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I consider space $H^{2}(0,a)=\{ f\in L^{2}(0,a): f',f''\in L^{2}(0,a) \}$ I define norm $\Vert w \Vert_{H^{2}}:=b\Vert w''\Vert_{L^{2}}$, where b is positive constant.

I couldn't proof that it is norm equivalent to standard norm in $H^{2}$.

Maybe is easier show that $H^{2}$ with this norm is a Hilbert space?

Could you help me?

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    $\begingroup$ Only for the subspace $\{w\in H^2(0,a): w(0)=w(a) =w'(0) = w'(a)= 0\}$. $\endgroup$ – Shuhao Cao Sep 17 '13 at 19:28
  • $\begingroup$ Thank you for answer, but are you sure that only in this subspace? $\endgroup$ – ela Sep 17 '13 at 19:48
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    $\begingroup$ yes, just to rule out the possibility linear functions, if $v$ is linear, then it has a non-zero standard $H^2$-norm, yet $v'' = 0$ and the norm you defined is zero. If you add the boundary condition, if $v$ is linear, it must be zero, so that $\|v''\|_{L^2} = 0$ will imply $v=0$ (a requirement of something being a norm). $\endgroup$ – Shuhao Cao Sep 17 '13 at 20:17
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This is false; consider $w = 1$ (a constant function on the interval). Then clearly $w$ has non-zero $H^2$-norm, but if you just take the $L^2$ norm of its derivative, it'll of course be zero.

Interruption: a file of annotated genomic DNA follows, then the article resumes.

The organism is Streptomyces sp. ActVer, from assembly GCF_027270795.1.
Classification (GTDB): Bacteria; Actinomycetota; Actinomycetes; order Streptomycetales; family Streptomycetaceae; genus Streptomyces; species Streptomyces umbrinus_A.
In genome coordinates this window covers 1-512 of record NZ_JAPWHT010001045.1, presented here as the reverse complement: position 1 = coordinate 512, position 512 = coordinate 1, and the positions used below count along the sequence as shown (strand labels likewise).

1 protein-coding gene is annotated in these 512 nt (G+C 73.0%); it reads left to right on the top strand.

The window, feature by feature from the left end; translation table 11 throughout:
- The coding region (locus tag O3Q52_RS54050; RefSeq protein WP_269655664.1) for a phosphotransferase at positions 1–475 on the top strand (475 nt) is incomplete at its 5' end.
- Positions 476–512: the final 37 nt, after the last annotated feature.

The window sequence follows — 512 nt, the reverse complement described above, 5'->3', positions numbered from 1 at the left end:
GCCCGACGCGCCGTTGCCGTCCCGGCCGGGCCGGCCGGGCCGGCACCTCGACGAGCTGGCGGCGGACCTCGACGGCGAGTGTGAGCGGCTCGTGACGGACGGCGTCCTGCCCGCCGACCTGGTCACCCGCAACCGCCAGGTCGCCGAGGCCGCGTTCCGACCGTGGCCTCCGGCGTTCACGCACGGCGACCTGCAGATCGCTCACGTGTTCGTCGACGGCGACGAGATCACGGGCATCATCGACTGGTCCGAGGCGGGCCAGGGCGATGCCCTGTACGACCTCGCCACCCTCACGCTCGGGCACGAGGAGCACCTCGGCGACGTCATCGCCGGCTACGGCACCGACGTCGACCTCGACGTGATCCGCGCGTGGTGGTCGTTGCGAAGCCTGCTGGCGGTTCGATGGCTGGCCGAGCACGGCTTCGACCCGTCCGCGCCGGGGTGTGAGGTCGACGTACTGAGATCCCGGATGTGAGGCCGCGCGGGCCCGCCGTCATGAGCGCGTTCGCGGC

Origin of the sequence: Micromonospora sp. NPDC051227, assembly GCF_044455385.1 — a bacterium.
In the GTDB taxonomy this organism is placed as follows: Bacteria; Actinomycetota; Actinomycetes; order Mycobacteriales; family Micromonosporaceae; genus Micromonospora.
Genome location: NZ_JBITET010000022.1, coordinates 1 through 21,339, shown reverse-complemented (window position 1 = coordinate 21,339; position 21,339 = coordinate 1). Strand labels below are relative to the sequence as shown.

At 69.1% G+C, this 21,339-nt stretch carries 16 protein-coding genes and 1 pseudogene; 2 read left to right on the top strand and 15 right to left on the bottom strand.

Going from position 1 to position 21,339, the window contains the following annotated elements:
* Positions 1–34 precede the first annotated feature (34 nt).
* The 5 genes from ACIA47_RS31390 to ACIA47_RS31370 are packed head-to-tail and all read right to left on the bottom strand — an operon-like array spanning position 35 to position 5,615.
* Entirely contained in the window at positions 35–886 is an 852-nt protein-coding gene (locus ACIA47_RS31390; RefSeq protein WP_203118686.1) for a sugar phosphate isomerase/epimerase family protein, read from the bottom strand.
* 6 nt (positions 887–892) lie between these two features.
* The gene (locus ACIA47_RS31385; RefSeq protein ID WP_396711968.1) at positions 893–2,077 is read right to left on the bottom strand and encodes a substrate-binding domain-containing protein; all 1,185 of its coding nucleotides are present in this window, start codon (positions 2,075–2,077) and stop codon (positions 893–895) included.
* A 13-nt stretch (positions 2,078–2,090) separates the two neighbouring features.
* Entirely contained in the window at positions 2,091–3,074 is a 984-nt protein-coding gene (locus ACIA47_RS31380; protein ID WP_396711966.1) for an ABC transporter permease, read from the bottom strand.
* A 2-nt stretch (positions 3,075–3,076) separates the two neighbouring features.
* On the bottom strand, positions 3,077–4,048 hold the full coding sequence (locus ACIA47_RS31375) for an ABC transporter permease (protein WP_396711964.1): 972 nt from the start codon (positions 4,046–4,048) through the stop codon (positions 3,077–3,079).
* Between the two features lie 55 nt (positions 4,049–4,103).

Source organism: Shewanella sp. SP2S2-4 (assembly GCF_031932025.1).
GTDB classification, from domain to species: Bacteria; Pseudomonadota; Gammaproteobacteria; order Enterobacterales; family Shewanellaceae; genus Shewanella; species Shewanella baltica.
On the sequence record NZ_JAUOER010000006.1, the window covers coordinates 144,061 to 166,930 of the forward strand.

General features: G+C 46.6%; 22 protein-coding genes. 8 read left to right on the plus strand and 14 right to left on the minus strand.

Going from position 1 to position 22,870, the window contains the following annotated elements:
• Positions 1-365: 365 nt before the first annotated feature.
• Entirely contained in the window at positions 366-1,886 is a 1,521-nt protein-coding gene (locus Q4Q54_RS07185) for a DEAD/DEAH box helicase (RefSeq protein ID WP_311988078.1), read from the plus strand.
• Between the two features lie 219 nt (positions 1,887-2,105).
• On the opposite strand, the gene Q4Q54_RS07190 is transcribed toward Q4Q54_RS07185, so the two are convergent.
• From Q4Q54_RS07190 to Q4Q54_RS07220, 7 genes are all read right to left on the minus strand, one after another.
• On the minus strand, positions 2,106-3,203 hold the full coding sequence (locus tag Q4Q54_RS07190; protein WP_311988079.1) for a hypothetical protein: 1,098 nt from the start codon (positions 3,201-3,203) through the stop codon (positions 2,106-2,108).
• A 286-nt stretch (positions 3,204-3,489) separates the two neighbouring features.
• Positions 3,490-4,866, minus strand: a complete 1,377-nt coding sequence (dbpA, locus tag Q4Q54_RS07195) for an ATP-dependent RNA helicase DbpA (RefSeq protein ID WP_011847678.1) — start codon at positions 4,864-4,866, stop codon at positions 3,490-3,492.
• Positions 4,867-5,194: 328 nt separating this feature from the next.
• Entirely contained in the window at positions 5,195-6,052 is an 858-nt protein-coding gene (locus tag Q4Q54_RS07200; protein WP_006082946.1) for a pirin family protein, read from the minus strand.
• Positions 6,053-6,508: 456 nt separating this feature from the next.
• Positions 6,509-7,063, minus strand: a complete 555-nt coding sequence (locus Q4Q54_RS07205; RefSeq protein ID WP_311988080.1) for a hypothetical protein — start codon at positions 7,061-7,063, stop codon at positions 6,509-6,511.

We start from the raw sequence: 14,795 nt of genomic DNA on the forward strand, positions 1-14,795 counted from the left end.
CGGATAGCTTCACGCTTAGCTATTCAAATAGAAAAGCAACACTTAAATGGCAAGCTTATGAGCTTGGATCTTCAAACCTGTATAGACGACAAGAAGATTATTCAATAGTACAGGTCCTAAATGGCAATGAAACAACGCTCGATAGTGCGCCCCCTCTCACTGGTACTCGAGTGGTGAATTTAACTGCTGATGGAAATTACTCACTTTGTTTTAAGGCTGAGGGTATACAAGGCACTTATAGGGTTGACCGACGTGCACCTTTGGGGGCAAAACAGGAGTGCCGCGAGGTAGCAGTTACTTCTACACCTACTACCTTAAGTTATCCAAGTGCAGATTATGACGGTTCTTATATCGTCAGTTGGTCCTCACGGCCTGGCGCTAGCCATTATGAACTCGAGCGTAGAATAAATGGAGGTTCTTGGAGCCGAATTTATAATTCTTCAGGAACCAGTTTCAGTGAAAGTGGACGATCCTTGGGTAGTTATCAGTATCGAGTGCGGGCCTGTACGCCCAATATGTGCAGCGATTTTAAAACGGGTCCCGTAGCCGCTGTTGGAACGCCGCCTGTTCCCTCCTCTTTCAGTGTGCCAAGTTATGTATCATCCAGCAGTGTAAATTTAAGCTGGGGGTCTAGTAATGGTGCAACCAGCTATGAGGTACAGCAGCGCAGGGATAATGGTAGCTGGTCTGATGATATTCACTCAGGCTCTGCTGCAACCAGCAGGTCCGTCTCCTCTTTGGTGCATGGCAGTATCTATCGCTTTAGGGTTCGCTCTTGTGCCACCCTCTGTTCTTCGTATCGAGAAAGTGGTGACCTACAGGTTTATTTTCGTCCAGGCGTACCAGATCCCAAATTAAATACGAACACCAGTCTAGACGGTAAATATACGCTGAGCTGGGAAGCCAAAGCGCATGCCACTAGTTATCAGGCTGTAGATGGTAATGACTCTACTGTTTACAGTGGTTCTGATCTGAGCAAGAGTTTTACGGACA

However, it is true if you're considering the space $H^2_0(0,a)$, the space of $H^2$ functions with zero trace.

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  • $\begingroup$ Could you explain me how to show the lower bound, i.e. $C\Vert w\Vert_{H^{2}}\leq b\Vert w''\Vert_{L^{2}}$, $C$-constant. Now $\Vert w\Vert_{H^{2}}$ is standard norm in $H^{2}$. $\endgroup$ – ela Sep 17 '13 at 19:30
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    $\begingroup$ From my example, this bound cannot exist, because if $w = 1$ is constant, then $\|w\|_{H^2} \neq 0$ but $\| w'' \|_{L^2} = 0$. $\endgroup$ – Christopher A. Wong Sep 17 '13 at 23:48
  • $\begingroup$ Sorry, I did mistake in remark the space (I forgot the lower index). I mean the lower bound in the space you propose $H_{0}^{2}$. I understand that in your counterexample the lower bound cannot exist. $\endgroup$ – ela Sep 18 '13 at 8:46

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